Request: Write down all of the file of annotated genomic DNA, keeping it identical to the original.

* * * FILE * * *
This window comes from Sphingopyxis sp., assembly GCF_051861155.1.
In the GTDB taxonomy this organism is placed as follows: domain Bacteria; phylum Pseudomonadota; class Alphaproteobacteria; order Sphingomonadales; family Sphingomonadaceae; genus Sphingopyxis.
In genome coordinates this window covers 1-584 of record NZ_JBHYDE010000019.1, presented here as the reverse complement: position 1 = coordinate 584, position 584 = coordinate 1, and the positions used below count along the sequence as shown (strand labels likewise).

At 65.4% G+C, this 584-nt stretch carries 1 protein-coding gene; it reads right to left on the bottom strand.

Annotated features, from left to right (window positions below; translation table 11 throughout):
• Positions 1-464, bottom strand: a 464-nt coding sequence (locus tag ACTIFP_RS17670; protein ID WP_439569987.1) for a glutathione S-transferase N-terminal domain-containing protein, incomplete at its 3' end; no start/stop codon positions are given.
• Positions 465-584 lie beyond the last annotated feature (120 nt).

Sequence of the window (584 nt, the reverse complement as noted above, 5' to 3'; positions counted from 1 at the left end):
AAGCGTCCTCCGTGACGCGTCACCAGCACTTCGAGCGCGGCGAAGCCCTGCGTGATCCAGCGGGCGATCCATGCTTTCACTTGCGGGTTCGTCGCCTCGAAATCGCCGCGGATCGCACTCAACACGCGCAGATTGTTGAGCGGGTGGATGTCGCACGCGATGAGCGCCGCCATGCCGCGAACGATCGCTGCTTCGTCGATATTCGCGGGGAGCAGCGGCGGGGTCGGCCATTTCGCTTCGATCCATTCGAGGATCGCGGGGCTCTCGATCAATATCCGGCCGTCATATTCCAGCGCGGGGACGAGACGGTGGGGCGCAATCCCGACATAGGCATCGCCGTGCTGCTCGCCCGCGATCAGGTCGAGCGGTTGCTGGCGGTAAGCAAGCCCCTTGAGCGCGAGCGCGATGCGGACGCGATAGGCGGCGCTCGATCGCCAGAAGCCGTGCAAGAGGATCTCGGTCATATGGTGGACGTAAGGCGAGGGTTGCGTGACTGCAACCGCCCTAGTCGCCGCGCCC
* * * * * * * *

This window comes from Sphingopyxis sp., assembly GCF_051861155.1.
In the GTDB taxonomy this organism is placed as follows: domain Bacteria; phylum Pseudomonadota; class Alphaproteobacteria; order Sphingomonadales; family Sphingomonadaceae; genus Sphingopyxis.
In genome coordinates this window covers 1-584 of record NZ_JBHYDE010000019.1, presented here as the reverse complement: position 1 = coordinate 584, position 584 = coordinate 1, and the positions used below count along the sequence as shown (strand labels likewise).

At 65.4% G+C, this 584-nt stretch carries 1 protein-coding gene; it reads right to left on the bottom strand.

Annotated features, from left to right (window positions below; translation table 11 throughout):
• Positions 1-464, bottom strand: a 464-nt coding sequence (locus tag ACTIFP_RS17670; protein ID WP_439569987.1) for a glutathione S-transferase N-terminal domain-containing protein, incomplete at its 3' end; no start/stop codon positions are given.
• Positions 465-584 lie beyond the last annotated feature (120 nt).

Sequence of the window (584 nt, the reverse complement as noted above, 5' to 3'; positions counted from 1 at the left end):
AAGCGTCCTCCGTGACGCGTCACCAGCACTTCGAGCGCGGCGAAGCCCTGCGTGATCCAGCGGGCGATCCATGCTTTCACTTGCGGGTTCGTCGCCTCGAAATCGCCGCGGATCGCACTCAACACGCGCAGATTGTTGAGCGGGTGGATGTCGCACGCGATGAGCGCCGCCATGCCGCGAACGATCGCTGCTTCGTCGATATTCGCGGGGAGCAGCGGCGGGGTCGGCCATTTCGCTTCGATCCATTCGAGGATCGCGGGGCTCTCGATCAATATCCGGCCGTCATATTCCAGCGCGGGGACGAGACGGTGGGGCGCAATCCCGACATAGGCATCGCCGTGCTGCTCGCCCGCGATCAGGTCGAGCGGTTGCTGGCGGTAAGCAAGCCCCTTGAGCGCGAGCGCGATGCGGACGCGATAGGCGGCGCTCGATCGCCAGAAGCCGTGCAAGAGGATCTCGGTCATATGGTGGACGTAAGGCGAGGGTTGCGTGACTGCAACCGCCCTAGTCGCCGCGCCC